Honors Course Archive

Summer 2013

Honors 210 A: Race, Gender, and Sexualities in Theological Perspective: An introduction to contemporary theological perspectives on social justice around experiences of racial, gender, and sexual inequalities in the North American context. (VLPA)

SLN 11768 (View UW registration info »)

Mari Kim (Comparative Religion)
Credits: 5
Limit: 20 students

Summer A Term (June 24-July 24, 2013)

This course is a research-intensive learning experience designed to help students to explore social justice through an engagement of theo-ethical reflection on race, gender and sexuality. The course draws upon the most current developing work available, including the acclaimed "Under My Skin: Artists Explore Race in the 21st Century" exhibit at Seattle's Wing Luke Museum of the Asian American Pacific Experience, the forthcoming volume, Lovely Tents of Jacob: the Vagina in Scripture by Erica L. Martin (November 2013), and the very recently published Rainbow Theology: Bridging Race, Sexuality and Spirit, by Patrick Cheng (2013).
Each week students engage assigned texts in preparation for discussion-intensive classes that allow students to develop the necessary theological vocabulary of concepts to intended deepen and clarify their analyses of the perspectives being explored. 

There is an ethnographic research component to the course. Students will interview a member/s of a community whose views do not mirror their own in order to demonstrate thoughtful understanding of a system of values around race, gender or sexuality not identical with their own, and to do so in a manner consonant with the theological ethics/values established within class at the start of the course. 

Graded work:
1) 5-7 minute video interview (or 15 minute video clip, if students decide to form a group to work with other class mates) representing the perspective of the community the student has chosen to engage,

2) 5-page double-spaced written reflection describing and engaging the theological worldview of the subject/s interviewed.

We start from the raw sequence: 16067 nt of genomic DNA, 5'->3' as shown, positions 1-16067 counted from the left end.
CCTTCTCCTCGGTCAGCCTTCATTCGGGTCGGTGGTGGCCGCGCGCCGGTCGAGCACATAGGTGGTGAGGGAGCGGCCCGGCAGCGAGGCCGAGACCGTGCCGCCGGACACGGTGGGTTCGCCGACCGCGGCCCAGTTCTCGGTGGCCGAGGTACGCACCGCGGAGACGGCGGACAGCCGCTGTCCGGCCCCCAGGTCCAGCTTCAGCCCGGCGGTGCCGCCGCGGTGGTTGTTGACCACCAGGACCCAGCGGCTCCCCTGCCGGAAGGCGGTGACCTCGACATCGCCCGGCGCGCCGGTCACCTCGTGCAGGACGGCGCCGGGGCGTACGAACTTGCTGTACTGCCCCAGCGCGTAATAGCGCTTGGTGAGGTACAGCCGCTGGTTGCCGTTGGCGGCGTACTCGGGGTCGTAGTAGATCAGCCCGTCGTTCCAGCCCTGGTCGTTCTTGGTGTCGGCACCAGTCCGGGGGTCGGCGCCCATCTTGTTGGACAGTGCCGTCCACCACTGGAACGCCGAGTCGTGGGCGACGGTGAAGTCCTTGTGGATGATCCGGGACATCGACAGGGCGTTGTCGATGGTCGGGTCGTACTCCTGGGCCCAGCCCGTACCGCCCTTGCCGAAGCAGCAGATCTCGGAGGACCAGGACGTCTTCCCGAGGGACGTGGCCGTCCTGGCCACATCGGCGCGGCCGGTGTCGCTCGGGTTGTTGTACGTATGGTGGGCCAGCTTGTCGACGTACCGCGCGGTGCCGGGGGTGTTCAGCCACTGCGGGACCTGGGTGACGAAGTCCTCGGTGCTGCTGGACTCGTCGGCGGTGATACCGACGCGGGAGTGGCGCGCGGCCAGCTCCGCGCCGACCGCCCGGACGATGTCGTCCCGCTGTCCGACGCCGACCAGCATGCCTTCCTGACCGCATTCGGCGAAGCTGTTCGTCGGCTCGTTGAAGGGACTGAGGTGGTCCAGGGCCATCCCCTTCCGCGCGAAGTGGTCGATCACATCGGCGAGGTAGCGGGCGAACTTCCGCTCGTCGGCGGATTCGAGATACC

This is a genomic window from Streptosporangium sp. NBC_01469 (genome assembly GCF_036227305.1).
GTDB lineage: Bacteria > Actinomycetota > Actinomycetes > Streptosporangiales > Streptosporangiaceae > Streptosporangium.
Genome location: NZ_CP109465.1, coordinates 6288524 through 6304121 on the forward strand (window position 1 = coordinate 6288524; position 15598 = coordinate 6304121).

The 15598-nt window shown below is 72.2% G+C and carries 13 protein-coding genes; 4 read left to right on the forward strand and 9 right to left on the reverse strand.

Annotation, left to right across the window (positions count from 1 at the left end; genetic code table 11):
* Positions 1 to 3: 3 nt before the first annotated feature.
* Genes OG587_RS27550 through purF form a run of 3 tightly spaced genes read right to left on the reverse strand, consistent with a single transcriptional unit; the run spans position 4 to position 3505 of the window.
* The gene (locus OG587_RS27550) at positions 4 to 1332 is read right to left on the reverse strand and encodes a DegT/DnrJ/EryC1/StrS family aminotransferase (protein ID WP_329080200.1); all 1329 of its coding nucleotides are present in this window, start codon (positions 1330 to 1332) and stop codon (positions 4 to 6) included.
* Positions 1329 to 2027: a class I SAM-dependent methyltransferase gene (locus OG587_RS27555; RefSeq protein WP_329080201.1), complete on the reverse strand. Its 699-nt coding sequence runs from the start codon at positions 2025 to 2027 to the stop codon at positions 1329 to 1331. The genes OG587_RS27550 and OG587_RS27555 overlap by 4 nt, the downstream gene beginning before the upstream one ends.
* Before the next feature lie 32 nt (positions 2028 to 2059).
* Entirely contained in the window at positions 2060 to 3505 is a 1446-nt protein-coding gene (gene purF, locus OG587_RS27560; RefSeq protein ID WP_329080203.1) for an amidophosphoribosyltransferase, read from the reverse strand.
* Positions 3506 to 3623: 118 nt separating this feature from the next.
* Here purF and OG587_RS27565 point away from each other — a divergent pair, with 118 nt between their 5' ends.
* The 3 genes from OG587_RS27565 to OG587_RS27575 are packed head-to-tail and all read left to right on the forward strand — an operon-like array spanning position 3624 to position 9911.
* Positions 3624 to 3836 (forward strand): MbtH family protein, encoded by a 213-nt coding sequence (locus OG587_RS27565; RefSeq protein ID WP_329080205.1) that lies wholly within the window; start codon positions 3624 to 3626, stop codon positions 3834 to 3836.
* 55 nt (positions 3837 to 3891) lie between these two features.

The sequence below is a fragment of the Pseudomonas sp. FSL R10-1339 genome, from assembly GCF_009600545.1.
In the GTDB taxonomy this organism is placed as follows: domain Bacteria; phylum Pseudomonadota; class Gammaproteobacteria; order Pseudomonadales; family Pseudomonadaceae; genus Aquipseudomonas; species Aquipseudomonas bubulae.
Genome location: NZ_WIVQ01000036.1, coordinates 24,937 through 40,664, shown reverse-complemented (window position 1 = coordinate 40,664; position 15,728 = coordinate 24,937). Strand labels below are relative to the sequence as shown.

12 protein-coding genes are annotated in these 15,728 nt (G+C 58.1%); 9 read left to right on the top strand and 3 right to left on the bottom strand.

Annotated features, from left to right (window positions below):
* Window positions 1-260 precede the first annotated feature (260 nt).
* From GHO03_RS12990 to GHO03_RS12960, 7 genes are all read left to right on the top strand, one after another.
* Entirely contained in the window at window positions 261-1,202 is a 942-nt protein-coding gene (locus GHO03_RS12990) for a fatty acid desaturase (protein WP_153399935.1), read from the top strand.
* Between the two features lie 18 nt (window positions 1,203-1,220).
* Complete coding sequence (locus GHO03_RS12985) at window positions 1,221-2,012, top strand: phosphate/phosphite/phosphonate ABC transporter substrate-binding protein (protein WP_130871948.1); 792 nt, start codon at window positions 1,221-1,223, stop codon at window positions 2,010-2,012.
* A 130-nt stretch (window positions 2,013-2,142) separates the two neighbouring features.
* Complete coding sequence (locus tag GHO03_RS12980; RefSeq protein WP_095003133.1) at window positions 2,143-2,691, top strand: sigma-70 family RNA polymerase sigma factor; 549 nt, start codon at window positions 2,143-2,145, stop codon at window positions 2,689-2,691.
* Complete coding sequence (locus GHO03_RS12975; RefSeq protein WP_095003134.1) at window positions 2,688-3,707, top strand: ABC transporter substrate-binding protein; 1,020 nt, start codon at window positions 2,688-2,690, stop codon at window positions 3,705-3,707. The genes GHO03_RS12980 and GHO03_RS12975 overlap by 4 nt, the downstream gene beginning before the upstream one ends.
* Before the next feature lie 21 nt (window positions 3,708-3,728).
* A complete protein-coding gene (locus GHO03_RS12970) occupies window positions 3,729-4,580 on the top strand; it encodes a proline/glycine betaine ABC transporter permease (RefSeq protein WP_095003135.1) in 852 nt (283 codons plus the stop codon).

5-minute video of student reflecting on the interview experience and the overall course learning. To be included as an artifact in student's Honors Portfolio

Honors 230 A: In Your Name: Education Inside Prison (I&S)

SLN 11769 (View UW registration info »)

Claudia Jensen (Slavic Languages & Literature)
Credits: 5
Limit: 15 students

Summer B Term (July 25 - August 23)

What are the opportunities for education in prison? What are the benefits to students and what are the constraints of the institution? This class will be centered around a series of visits we will make to the Twin Rivers Unit of the Monroe Correctional Complex (about 30-40 minutes outside of Seattle). We will study collaboratively with a group of prisoners there, and we will tour the facility and meet with the prison's administrative staff and correctional officers; some of these staff members will come to our class on campus before we take our first trip to the prison. The class will also hear from other guest speakers and from UW faculty who are engaged in providing educational opportunities inside prisons.

Students must receive clearance from the Dept. of Corrections in order to enter the prison facility; class size will be limited to 15 students. More details will be available at the information session scheduled for Friday, May 24, at 3:30 in MGH 206. Please contact the instructor, Claudia Jensen (cjensen@uw.edu), for more information or if you can't attend the information session.

Honors 230 C: Steven Jobs, Or How I Learned to Stop Worrying and Love Technology (I&S)

SLN 11771 (View UW registration info »)

Taso Lagos (International Studies)
Office: 400 Thomson Hall, Box 353650
Phone: (206) 543-4370
Credits: 5
Limit: 30 students

Summer A Term (June 24-July 24, 2013)

This class is both a "historiography" class in that we will be doing primary and secondary research towards building a personal biography of Steven Jobs, co-founder of Apple Computers, but also a critical look at the modern technology from the social, economic, environmental, global, labor, gender and political lenses. Students are expected to produce a final biographical paper of Steven Jobs (length: 12 pages and above) that incorporates as many of these different elements as possible; interwoven together into a sustained and clear argument. Did Steven Jobs change the world? Did his benefits outweigh any possible social costs? Is he a good role model for young male and female entrepreneurs? There are regular readings, some short papers, two quizzes and a final. The emphasis in the class is on discussion, active learning, group activity and also regular class debates on Thursdays.